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Shailene Woodley Calls Twilight "Unhealthy" and "Toxic"
The movie adaptation of "Divergent" premieres Friday, March 21. Shailene Woodley, who stars as "Tris Prior" in the film, is featured in Teen Vogue's April issue. Woodley opens up about fame and why she believes the vampire trilogy "Twilight" doesn't really set a great example for younger girls.
"Twilight, I'm sorry, is about a very unhealthy, toxic relationship," Woodley, 22, said. "She falls in love with this guy, and the second he leaves her, her life is over, and she's going to kill herself! What message are we sending to young people? That is not going to help this world evolve."
In "Divergent," people are divided into five distinct factions based on their personalities. Woodley's character discovers that she is Divergent, meaning she does not fit into any one faction.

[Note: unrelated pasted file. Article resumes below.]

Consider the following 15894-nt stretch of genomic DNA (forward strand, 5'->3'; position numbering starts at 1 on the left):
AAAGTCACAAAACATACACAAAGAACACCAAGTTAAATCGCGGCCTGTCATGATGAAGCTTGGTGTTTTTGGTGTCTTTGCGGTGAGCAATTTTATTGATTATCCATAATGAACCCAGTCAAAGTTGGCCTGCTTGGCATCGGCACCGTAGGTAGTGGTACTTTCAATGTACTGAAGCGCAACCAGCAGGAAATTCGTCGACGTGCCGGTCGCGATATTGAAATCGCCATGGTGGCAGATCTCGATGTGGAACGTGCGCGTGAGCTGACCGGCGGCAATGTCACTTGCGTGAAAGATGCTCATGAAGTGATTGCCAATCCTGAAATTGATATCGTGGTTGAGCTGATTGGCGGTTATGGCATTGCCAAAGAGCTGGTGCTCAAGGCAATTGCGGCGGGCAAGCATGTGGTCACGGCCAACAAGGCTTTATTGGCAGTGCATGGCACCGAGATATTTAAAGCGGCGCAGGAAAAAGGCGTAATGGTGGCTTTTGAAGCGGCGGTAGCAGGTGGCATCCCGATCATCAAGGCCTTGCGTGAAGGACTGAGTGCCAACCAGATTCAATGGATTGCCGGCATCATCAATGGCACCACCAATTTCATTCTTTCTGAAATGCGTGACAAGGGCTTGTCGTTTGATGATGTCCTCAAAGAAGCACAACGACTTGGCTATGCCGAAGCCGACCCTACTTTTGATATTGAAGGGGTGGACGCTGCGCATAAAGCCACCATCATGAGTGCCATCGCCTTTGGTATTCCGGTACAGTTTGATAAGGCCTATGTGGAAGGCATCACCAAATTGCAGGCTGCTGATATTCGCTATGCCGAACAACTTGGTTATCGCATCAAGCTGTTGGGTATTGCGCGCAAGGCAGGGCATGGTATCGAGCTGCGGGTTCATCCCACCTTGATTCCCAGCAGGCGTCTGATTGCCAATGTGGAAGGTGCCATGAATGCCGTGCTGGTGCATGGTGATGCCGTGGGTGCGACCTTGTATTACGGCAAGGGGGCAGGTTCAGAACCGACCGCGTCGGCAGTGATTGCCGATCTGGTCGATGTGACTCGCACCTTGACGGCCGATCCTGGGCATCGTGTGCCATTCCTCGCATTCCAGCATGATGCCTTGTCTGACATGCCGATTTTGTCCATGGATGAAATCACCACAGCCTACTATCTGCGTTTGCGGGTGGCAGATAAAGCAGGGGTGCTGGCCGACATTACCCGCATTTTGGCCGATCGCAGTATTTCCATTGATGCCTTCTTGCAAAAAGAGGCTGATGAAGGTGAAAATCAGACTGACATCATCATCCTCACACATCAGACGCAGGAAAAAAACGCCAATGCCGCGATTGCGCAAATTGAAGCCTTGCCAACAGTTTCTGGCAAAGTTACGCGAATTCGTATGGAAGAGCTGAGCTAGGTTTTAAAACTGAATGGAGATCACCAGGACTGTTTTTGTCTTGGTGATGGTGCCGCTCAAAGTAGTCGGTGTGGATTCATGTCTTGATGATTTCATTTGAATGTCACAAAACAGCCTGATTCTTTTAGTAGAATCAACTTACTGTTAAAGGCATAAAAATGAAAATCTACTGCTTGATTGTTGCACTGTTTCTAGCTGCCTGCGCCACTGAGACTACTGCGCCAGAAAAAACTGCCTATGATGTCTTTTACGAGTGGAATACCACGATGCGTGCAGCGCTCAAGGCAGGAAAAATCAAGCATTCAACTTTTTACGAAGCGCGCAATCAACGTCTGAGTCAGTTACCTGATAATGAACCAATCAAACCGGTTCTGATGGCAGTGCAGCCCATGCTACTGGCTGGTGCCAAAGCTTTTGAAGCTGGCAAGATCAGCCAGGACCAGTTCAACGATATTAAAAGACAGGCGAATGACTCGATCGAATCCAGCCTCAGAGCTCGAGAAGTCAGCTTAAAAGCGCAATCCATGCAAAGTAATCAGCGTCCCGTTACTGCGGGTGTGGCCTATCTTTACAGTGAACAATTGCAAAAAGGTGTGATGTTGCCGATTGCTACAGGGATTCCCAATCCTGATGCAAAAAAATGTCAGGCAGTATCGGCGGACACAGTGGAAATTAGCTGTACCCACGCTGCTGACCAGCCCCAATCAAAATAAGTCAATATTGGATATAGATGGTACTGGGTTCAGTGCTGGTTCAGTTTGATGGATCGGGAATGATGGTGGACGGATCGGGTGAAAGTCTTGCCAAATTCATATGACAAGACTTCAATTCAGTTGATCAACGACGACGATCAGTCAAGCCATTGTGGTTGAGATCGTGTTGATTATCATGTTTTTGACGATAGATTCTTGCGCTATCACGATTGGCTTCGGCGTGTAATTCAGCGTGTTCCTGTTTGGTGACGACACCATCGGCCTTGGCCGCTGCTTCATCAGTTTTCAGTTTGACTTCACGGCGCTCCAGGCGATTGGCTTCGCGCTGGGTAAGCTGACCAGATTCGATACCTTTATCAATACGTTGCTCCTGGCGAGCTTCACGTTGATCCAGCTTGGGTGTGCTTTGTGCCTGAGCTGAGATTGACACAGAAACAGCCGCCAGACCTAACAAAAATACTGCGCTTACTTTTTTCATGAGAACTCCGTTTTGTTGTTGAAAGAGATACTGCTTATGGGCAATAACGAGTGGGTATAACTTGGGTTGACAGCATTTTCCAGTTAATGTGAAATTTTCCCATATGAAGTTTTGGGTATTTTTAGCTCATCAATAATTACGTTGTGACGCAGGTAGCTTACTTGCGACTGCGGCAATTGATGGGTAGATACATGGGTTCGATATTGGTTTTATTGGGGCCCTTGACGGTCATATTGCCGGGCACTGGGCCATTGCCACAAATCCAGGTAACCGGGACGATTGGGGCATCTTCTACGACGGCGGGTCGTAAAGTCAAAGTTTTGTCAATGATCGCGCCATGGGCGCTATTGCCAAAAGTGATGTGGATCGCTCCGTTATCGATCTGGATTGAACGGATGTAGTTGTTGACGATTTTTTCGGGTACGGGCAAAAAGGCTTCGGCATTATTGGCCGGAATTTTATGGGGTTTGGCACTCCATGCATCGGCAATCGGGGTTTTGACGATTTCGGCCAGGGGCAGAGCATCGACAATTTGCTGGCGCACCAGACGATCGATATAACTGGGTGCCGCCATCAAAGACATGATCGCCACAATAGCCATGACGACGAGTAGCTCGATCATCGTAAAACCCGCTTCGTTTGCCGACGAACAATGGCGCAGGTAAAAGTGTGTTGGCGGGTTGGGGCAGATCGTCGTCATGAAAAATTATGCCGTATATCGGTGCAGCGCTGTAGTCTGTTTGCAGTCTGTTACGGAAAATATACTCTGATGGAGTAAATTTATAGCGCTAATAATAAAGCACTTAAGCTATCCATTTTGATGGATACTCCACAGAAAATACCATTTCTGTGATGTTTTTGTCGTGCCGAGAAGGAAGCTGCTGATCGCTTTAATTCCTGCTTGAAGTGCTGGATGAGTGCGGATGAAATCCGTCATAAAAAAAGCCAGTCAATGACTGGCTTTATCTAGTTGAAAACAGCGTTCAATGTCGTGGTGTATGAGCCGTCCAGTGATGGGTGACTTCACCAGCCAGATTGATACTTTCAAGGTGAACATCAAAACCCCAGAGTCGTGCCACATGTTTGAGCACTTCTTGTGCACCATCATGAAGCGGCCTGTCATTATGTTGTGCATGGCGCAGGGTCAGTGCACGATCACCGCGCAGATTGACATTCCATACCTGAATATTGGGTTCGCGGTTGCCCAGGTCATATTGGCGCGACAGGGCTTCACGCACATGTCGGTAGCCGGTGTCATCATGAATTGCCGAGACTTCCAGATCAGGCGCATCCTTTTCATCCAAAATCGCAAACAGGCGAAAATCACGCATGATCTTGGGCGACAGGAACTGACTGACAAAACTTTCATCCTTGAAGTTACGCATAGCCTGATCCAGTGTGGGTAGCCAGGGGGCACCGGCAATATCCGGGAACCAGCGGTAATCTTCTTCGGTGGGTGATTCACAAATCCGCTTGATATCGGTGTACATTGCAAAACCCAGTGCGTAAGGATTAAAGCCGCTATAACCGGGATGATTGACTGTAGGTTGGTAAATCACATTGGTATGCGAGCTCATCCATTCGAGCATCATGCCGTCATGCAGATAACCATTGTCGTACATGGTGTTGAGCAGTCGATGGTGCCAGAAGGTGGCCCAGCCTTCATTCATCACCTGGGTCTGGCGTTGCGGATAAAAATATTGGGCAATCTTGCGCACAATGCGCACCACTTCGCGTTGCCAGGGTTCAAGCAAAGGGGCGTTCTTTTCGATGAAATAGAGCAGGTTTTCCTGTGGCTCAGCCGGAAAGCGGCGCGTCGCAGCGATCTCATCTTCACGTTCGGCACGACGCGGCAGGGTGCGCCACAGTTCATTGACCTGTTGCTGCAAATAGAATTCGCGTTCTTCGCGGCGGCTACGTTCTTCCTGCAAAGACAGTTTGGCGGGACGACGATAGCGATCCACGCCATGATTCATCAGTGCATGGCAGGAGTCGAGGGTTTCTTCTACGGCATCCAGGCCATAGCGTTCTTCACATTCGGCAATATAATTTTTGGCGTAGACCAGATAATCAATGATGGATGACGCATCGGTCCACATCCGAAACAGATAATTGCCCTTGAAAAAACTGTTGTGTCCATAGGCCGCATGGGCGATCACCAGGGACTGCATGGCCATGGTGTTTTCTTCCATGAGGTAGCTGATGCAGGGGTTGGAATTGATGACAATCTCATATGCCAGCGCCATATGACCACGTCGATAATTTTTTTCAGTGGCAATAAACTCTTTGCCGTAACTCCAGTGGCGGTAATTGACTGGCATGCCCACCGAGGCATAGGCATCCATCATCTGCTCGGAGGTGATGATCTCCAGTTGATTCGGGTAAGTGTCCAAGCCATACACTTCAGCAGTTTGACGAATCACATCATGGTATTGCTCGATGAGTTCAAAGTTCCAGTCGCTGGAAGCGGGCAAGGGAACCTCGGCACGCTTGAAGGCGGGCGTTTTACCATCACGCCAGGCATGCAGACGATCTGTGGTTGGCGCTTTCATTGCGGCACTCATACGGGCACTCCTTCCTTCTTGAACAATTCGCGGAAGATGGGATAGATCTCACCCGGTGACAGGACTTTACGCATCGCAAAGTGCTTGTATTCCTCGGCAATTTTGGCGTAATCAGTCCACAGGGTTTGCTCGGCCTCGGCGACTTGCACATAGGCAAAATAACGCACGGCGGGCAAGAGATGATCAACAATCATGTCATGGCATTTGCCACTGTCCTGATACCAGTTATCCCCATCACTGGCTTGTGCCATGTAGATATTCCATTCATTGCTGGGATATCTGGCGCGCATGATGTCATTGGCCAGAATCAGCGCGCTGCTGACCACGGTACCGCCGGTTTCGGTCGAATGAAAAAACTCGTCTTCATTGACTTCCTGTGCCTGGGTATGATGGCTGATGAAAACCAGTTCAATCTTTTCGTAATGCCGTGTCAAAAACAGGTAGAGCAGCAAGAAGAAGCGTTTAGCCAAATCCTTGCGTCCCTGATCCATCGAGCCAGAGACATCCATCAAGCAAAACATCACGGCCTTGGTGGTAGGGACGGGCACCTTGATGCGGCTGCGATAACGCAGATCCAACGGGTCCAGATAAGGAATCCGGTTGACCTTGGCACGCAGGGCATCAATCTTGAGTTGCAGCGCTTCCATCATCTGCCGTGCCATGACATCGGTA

Crush things in a tank with Arnold Schwarzenegger
Want to crush bubble wrap, pianos and taxi cabs in a tank with the Goverator? You may have the chance.
Study: The 5-second rule is real
Admit it, you've used the five-second rule to feel better about eating food dropped on the floor.
New research at Aston University's School of Life and Health Sciences in Birmingham, England found that food picked up just a few seconds after being dropped is less likely to contain bacteria than if it left for longer periods of time. In other words, there may be a scientific basis behind the "5-second rule."
They tested the transfer of the common bacteria Escherichia coli (E. coli) and Staphylococcus aureus from a variety of indoor floor types (carpet, laminate and tile) by dropping toast, pasta, biscuit and sticky candy then waited 3 to 30 seconds to remove the food.
-Time is a significant factor in the transfer of bacteria from a floor surface to a piece of food.
-The type of flooring the food has been dropped on has an effect, with bacteria least likely to transfer from carpeted surfaces and most likely to transfer from laminate or tiled surfaces to moist foods making contact for more than 5 seconds.